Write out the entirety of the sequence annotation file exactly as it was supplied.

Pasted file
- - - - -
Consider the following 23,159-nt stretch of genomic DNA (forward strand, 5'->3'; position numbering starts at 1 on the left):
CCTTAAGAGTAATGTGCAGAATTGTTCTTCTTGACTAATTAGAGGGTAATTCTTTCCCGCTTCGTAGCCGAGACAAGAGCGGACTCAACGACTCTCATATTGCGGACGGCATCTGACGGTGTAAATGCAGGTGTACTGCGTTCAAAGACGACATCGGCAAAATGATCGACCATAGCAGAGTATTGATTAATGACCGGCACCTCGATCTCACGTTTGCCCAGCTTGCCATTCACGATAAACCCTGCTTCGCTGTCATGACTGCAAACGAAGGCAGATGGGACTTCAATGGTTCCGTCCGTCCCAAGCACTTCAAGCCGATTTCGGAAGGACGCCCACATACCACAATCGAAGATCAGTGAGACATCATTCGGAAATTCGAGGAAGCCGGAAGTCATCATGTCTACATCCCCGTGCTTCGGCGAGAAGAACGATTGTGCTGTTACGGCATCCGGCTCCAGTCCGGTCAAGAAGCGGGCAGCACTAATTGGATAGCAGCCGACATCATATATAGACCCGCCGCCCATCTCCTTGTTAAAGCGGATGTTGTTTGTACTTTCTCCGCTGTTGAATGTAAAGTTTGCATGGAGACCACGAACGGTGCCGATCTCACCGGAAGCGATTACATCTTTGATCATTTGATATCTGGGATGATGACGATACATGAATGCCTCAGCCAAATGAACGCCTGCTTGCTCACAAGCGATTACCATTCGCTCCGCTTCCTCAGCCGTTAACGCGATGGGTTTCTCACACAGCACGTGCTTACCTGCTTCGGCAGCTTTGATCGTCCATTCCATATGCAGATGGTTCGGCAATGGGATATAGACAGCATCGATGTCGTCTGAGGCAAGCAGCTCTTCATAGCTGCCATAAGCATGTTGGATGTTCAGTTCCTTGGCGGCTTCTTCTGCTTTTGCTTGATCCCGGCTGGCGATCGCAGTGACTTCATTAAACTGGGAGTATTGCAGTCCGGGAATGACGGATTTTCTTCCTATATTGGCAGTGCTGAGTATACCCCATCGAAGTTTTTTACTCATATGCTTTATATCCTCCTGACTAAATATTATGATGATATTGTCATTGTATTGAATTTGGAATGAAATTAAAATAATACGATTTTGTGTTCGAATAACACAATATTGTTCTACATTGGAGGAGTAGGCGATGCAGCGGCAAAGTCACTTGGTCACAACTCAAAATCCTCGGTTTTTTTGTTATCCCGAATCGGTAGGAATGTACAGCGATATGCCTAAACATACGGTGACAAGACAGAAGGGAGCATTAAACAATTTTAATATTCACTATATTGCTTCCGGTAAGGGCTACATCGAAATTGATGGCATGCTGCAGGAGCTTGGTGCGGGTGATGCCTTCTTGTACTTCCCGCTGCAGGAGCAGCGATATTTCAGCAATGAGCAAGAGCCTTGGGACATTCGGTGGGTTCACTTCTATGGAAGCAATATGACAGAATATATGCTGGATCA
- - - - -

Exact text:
Consider the following 23,159-nt stretch of genomic DNA (forward strand, 5'->3'; position numbering starts at 1 on the left):
CCTTAAGAGTAATGTGCAGAATTGTTCTTCTTGACTAATTAGAGGGTAATTCTTTCCCGCTTCGTAGCCGAGACAAGAGCGGACTCAACGACTCTCATATTGCGGACGGCATCTGACGGTGTAAATGCAGGTGTACTGCGTTCAAAGACGACATCGGCAAAATGATCGACCATAGCAGAGTATTGATTAATGACCGGCACCTCGATCTCACGTTTGCCCAGCTTGCCATTCACGATAAACCCTGCTTCGCTGTCATGACTGCAAACGAAGGCAGATGGGACTTCAATGGTTCCGTCCGTCCCAAGCACTTCAAGCCGATTTCGGAAGGACGCCCACATACCACAATCGAAGATCAGTGAGACATCATTCGGAAATTCGAGGAAGCCGGAAGTCATCATGTCTACATCCCCGTGCTTCGGCGAGAAGAACGATTGTGCTGTTACGGCATCCGGCTCCAGTCCGGTCAAGAAGCGGGCAGCACTAATTGGATAGCAGCCGACATCATATATAGACCCGCCGCCCATCTCCTTGTTAAAGCGGATGTTGTTTGTACTTTCTCCGCTGTTGAATGTAAAGTTTGCATGGAGACCACGAACGGTGCCGATCTCACCGGAAGCGATTACATCTTTGATCATTTGATATCTGGGATGATGACGATACATGAATGCCTCAGCCAAATGAACGCCTGCTTGCTCACAAGCGATTACCATTCGCTCCGCTTCCTCAGCCGTTAACGCGATGGGTTTCTCACACAGCACGTGCTTACCTGCTTCGGCAGCTTTGATCGTCCATTCCATATGCAGATGGTTCGGCAATGGGATATAGACAGCATCGATGTCGTCTGAGGCAAGCAGCTCTTCATAGCTGCCATAAGCATGTTGGATGTTCAGTTCCTTGGCGGCTTCTTCTGCTTTTGCTTGATCCCGGCTGGCGATCGCAGTGACTTCATTAAACTGGGAGTATTGCAGTCCGGGAATGACGGATTTTCTTCCTATATTGGCAGTGCTGAGTATACCCCATCGAAGTTTTTTACTCATATGCTTTATATCCTCCTGACTAAATATTATGATGATATTGTCATTGTATTGAATTTGGAATGAAATTAAAATAATACGATTTTGTGTTCGAATAACACAATATTGTTCTACATTGGAGGAGTAGGCGATGCAGCGGCAAAGTCACTTGGTCACAACTCAAAATCCTCGGTTTTTTTGTTATCCCGAATCGGTAGGAATGTACAGCGATATGCCTAAACATACGGTGACAAGACAGAAGGGAGCATTAAACAATTTTAATATTCACTATATTGCTTCCGGTAAGGGCTACATCGAAATTGATGGCATGCTGCAGGAGCTTGGTGCGGGTGATGCCTTCTTGTACTTCCCGCTGCAGGAGCAGCGATATTTCAGCAATGAGCAAGAGCCTTGGGACATTCGGTGGGTTCACTTCTATGGAAGCAATATGACAGAATATATGCTGGATCA